Harry Graham

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Harry Graham

in The United Kingdom
December 23, 1874

October 30, 1936


Harry Graham was the second son of Sir Henry Graham, KCB (1842–1930), Clerk of the Parliaments, and his first wife, Lady Edith Elizabeth Gathorne-Hardy, who died two weeks after Harry's birth. His elder brother Ronald was in the diplomatic service, becoming Ambassador to Italy from 1921 to 1933.

Graham was educated at Eton and the Royal Military Academy Sandhurst and he joined the Coldstream Guards in 1893. From 1898 to 1901 and again between 1902 and 1904 he served as aide-de-camp to Lord Minto, the Governor-General of Canada. In the intervening year, he served in the Boer War, later publishing 'Ballads of the Boer War' in 1902.

His first book 'Ruthless Rhymes for Heartless Homes', written and illustrated by himself, was published under the

Average rating: 3.65 · 232 ratings · 42 reviews · 86 distinct worksSimilar authors
Ruthless Rhymes For Heartle...

3.73 avg rating — 52 ratings — published 1899 — 167 editions
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Ruthless Rhymes for Heartle...

3.86 avg rating — 49 ratings — published 1961 — 2 editions
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When Grandmama Fell Off the...

4.21 avg rating — 19 ratings — published 1986 — 8 editions
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Perverted Proverbs A Manual...

2.86 avg rating — 21 ratings — published 1903 — 28 editions
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More Ruthless Rhymes for He...

3.44 avg rating — 9 ratings — published 1930 — 2 editions
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Verse and Worse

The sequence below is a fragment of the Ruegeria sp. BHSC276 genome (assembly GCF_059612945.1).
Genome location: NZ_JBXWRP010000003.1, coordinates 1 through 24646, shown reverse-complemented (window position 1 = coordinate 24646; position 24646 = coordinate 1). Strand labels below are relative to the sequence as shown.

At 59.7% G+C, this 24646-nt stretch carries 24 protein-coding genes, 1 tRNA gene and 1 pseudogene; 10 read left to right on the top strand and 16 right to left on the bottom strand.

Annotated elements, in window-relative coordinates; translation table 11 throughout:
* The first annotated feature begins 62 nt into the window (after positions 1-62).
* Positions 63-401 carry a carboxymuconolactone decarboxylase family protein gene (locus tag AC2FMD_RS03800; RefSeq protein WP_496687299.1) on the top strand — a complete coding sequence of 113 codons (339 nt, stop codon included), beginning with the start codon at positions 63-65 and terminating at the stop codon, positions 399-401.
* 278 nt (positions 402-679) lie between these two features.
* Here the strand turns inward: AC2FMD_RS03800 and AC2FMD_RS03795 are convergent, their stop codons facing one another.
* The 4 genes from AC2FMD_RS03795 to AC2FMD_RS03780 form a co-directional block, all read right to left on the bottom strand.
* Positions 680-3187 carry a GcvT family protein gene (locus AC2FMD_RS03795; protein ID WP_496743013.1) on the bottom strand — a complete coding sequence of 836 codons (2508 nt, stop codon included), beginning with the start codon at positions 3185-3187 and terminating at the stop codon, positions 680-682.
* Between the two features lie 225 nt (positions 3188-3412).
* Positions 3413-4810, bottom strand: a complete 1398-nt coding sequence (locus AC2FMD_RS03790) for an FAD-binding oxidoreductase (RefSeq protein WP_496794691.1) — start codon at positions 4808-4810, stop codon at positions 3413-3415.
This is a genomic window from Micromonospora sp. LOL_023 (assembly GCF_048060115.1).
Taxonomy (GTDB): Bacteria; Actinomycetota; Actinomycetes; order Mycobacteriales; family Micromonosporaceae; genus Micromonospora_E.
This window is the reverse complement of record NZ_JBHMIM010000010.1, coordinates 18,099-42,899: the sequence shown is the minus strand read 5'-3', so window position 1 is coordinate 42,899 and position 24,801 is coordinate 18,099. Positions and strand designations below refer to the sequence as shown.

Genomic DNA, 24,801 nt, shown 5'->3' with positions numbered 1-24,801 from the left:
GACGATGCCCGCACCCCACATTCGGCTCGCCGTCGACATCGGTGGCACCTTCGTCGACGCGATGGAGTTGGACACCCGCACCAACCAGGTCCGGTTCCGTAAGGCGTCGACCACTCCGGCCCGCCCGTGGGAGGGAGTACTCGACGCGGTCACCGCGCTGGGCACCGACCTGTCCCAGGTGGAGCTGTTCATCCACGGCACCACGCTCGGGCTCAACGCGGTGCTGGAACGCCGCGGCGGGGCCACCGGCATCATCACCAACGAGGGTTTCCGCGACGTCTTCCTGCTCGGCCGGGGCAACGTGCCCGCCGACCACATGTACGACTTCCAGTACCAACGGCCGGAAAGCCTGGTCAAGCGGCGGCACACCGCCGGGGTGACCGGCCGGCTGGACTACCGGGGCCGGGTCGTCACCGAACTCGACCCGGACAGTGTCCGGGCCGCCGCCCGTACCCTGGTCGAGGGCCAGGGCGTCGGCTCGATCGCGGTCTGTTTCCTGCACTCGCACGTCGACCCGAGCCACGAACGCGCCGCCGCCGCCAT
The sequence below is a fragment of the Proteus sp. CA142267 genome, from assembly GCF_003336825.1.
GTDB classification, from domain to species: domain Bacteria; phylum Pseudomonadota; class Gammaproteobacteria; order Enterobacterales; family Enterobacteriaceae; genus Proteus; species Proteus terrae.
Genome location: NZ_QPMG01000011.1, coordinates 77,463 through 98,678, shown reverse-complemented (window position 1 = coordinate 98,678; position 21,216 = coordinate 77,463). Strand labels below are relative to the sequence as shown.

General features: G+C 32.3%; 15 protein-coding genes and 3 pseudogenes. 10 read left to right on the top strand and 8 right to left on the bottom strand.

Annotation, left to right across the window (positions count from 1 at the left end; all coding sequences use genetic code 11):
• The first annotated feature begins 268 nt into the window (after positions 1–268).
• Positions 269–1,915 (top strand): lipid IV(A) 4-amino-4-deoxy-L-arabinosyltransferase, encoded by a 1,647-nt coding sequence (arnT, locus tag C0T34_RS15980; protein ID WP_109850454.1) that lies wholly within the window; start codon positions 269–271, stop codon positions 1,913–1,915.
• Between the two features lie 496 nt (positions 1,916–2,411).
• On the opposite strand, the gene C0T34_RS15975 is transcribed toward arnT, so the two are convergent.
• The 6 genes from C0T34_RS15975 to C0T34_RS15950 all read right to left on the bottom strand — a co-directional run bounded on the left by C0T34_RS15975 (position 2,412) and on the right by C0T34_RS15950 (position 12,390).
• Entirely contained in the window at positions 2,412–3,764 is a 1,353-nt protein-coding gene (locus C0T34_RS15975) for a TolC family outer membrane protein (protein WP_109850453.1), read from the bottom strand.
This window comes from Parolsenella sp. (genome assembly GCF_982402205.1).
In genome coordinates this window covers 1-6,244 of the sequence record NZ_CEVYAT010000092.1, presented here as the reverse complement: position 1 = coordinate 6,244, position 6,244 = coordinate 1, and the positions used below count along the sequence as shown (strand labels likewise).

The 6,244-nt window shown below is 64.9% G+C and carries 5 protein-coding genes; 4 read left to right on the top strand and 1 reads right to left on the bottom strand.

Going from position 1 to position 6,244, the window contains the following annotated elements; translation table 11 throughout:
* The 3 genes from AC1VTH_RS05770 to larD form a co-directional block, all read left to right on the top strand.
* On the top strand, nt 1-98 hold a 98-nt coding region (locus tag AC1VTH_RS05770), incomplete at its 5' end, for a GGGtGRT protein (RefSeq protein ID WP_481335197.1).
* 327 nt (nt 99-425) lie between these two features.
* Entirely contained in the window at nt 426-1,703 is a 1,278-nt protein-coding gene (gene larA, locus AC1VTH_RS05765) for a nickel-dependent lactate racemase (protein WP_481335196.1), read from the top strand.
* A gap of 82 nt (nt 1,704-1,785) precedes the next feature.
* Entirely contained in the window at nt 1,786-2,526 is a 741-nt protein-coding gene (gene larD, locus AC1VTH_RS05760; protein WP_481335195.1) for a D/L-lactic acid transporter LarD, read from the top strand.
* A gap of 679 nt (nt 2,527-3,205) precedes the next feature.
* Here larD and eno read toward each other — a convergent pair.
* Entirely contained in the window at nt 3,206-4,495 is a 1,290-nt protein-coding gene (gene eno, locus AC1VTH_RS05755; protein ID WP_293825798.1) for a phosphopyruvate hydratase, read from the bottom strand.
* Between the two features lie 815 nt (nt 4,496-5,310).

3.57 avg rating — 7 ratings — published 2011 — 173 editions
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Misrepresentative Men

3.50 avg rating — 4 ratings — published 1904 — 189 editions
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Fiscal Ballads

2.40 avg rating — 5 ratings — published 2011 — 161 editions
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Familiar Faces

4.50 avg rating — 2 ratings — published 1907 — 168 editions
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A Group of Scottish Women

really liked it 4.00 avg rating — 2 ratings — published 2015 — 24 editions
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Quotes by Harry Graham  (?)
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“Little Willie, full of glee,
Put radium in grandma's tea.
Now he thinks it quite a lark
To see her shining in the dark.”
Harry Graham, Ruthless Rhymes for Heartless Homes and More Ruthless Rhymes

“It is Never Too Late to Mend."

Since it can never be too late
To change your life, or else renew it,
Let the unpleasant process wait
Until you are compelled to do it.
The State provides (and gratis too)
Establishments for such as you.

Remember this, and pluck up heart,
That, be you publican or parson,
Your ev'ry art must have a start,
From petty larceny to arson;
And even in the burglar's trade,
The cracksman is not born, but made.

So, if in your career of crime,
You fail to carry out some "coup",
Then try again a second time,
And yet again, until you do;
And don't despair, or fear the worst,
Because you get found out at first.

Perhaps the battle will not go,
On all occasions, to the strongest;
You may be fairly certain tho'
That He Laughs Last who laughs the Longest.
So keep a good reserve of laughter,
Which may be found of use hereafter.

Believe me that, howe'er well meant,
A Good Resolve is always brief;
Don't let your precious hours be spent
In turning over a new leaf.
Such leaves, like Nature's, soon decay,
And then are only in the way.

The Road to—-well, a certain spot,
(A Road of very fair dimensions),
Has, so the proverb tells us, got
A parquet-floor of Good Intentions.
Take care, in your desire to please,
You do not add a brick to these.

For there may come a moment when
You shall be mended willy-nilly,
With many more misguided men,
Whose skill is undermined with skilly.
Till then procrastinate, my friend;
"It Never is Too Late to Mend!”
Harry Graham, Perverted Proverbs: A Manual of Immorals for the Many